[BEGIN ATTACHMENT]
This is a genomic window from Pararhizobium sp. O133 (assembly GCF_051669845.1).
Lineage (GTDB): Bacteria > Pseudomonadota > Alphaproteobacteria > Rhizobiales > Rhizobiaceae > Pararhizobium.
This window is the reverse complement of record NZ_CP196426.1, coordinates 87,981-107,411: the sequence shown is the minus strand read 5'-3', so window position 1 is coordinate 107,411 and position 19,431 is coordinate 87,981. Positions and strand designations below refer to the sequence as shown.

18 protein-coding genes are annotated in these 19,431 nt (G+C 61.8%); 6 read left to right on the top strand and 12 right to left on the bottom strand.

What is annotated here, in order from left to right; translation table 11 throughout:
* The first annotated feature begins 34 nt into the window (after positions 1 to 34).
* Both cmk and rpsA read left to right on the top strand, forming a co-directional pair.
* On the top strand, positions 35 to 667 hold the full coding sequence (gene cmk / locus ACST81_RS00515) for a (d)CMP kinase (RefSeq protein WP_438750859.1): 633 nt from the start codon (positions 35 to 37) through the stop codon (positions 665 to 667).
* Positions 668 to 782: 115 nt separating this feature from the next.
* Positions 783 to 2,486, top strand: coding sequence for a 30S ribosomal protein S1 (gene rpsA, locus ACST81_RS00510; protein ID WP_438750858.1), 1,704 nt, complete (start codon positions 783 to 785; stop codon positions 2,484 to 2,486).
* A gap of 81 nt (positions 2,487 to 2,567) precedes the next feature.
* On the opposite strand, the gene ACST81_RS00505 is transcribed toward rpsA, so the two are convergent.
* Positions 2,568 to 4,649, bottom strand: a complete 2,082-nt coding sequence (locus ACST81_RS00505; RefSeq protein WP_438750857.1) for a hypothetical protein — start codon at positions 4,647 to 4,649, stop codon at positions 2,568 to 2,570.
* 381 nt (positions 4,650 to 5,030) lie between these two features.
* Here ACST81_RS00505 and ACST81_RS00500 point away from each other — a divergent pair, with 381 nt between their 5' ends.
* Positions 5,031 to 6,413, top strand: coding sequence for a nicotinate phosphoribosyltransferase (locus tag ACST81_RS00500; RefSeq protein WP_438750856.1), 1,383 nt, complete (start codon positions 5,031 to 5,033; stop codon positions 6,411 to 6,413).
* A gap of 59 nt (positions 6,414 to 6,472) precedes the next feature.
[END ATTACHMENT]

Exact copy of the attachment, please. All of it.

This is a genomic window from Pararhizobium sp. O133 (assembly GCF_051669845.1).
Lineage (GTDB): Bacteria > Pseudomonadota > Alphaproteobacteria > Rhizobiales > Rhizobiaceae > Pararhizobium.
This window is the reverse complement of record NZ_CP196426.1, coordinates 87,981-107,411: the sequence shown is the minus strand read 5'-3', so window position 1 is coordinate 107,411 and position 19,431 is coordinate 87,981. Positions and strand designations below refer to the sequence as shown.

18 protein-coding genes are annotated in these 19,431 nt (G+C 61.8%); 6 read left to right on the top strand and 12 right to left on the bottom strand.

What is annotated here, in order from left to right; translation table 11 throughout:
* The first annotated feature begins 34 nt into the window (after positions 1 to 34).
* Both cmk and rpsA read left to right on the top strand, forming a co-directional pair.
* On the top strand, positions 35 to 667 hold the full coding sequence (gene cmk / locus ACST81_RS00515) for a (d)CMP kinase (RefSeq protein WP_438750859.1): 633 nt from the start codon (positions 35 to 37) through the stop codon (positions 665 to 667).
* Positions 668 to 782: 115 nt separating this feature from the next.
* Positions 783 to 2,486, top strand: coding sequence for a 30S ribosomal protein S1 (gene rpsA, locus ACST81_RS00510; protein ID WP_438750858.1), 1,704 nt, complete (start codon positions 783 to 785; stop codon positions 2,484 to 2,486).
* A gap of 81 nt (positions 2,487 to 2,567) precedes the next feature.
* On the opposite strand, the gene ACST81_RS00505 is transcribed toward rpsA, so the two are convergent.
* Positions 2,568 to 4,649, bottom strand: a complete 2,082-nt coding sequence (locus ACST81_RS00505; RefSeq protein WP_438750857.1) for a hypothetical protein — start codon at positions 4,647 to 4,649, stop codon at positions 2,568 to 2,570.
* 381 nt (positions 4,650 to 5,030) lie between these two features.
* Here ACST81_RS00505 and ACST81_RS00500 point away from each other — a divergent pair, with 381 nt between their 5' ends.
* Positions 5,031 to 6,413, top strand: coding sequence for a nicotinate phosphoribosyltransferase (locus tag ACST81_RS00500; RefSeq protein WP_438750856.1), 1,383 nt, complete (start codon positions 5,031 to 5,033; stop codon positions 6,411 to 6,413).
* A gap of 59 nt (positions 6,414 to 6,472) precedes the next feature.